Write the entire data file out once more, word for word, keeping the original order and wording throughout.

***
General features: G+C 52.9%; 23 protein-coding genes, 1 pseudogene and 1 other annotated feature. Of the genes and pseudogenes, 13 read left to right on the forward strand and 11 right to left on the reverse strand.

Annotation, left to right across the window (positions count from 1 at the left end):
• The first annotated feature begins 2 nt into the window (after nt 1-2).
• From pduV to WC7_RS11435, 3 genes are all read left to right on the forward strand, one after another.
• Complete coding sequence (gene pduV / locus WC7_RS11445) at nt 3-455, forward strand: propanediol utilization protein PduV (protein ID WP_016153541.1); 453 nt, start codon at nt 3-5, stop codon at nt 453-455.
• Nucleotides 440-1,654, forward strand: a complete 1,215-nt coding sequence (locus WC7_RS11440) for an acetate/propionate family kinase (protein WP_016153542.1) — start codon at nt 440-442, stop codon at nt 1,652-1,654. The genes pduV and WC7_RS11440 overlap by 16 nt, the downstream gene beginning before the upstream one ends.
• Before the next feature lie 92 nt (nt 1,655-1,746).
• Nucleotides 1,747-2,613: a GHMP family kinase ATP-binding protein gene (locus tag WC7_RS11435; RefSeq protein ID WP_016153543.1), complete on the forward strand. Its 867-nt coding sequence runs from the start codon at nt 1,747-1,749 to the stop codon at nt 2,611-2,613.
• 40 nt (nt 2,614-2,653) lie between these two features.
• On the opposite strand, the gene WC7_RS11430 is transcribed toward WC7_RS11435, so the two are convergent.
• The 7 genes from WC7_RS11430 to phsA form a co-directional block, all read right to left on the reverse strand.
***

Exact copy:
General features: G+C 52.9%; 23 protein-coding genes, 1 pseudogene and 1 other annotated feature. Of the genes and pseudogenes, 13 read left to right on the forward strand and 11 right to left on the reverse strand.

Annotation, left to right across the window (positions count from 1 at the left end):
• The first annotated feature begins 2 nt into the window (after nt 1-2).
• From pduV to WC7_RS11435, 3 genes are all read left to right on the forward strand, one after another.
• Complete coding sequence (gene pduV / locus WC7_RS11445) at nt 3-455, forward strand: propanediol utilization protein PduV (protein ID WP_016153541.1); 453 nt, start codon at nt 3-5, stop codon at nt 453-455.
• Nucleotides 440-1,654, forward strand: a complete 1,215-nt coding sequence (locus WC7_RS11440) for an acetate/propionate family kinase (protein WP_016153542.1) — start codon at nt 440-442, stop codon at nt 1,652-1,654. The genes pduV and WC7_RS11440 overlap by 16 nt, the downstream gene beginning before the upstream one ends.
• Before the next feature lie 92 nt (nt 1,655-1,746).
• Nucleotides 1,747-2,613: a GHMP family kinase ATP-binding protein gene (locus tag WC7_RS11435; RefSeq protein ID WP_016153543.1), complete on the forward strand. Its 867-nt coding sequence runs from the start codon at nt 1,747-1,749 to the stop codon at nt 2,611-2,613.
• 40 nt (nt 2,614-2,653) lie between these two features.
• On the opposite strand, the gene WC7_RS11430 is transcribed toward WC7_RS11435, so the two are convergent.
• The 7 genes from WC7_RS11430 to phsA form a co-directional block, all read right to left on the reverse strand.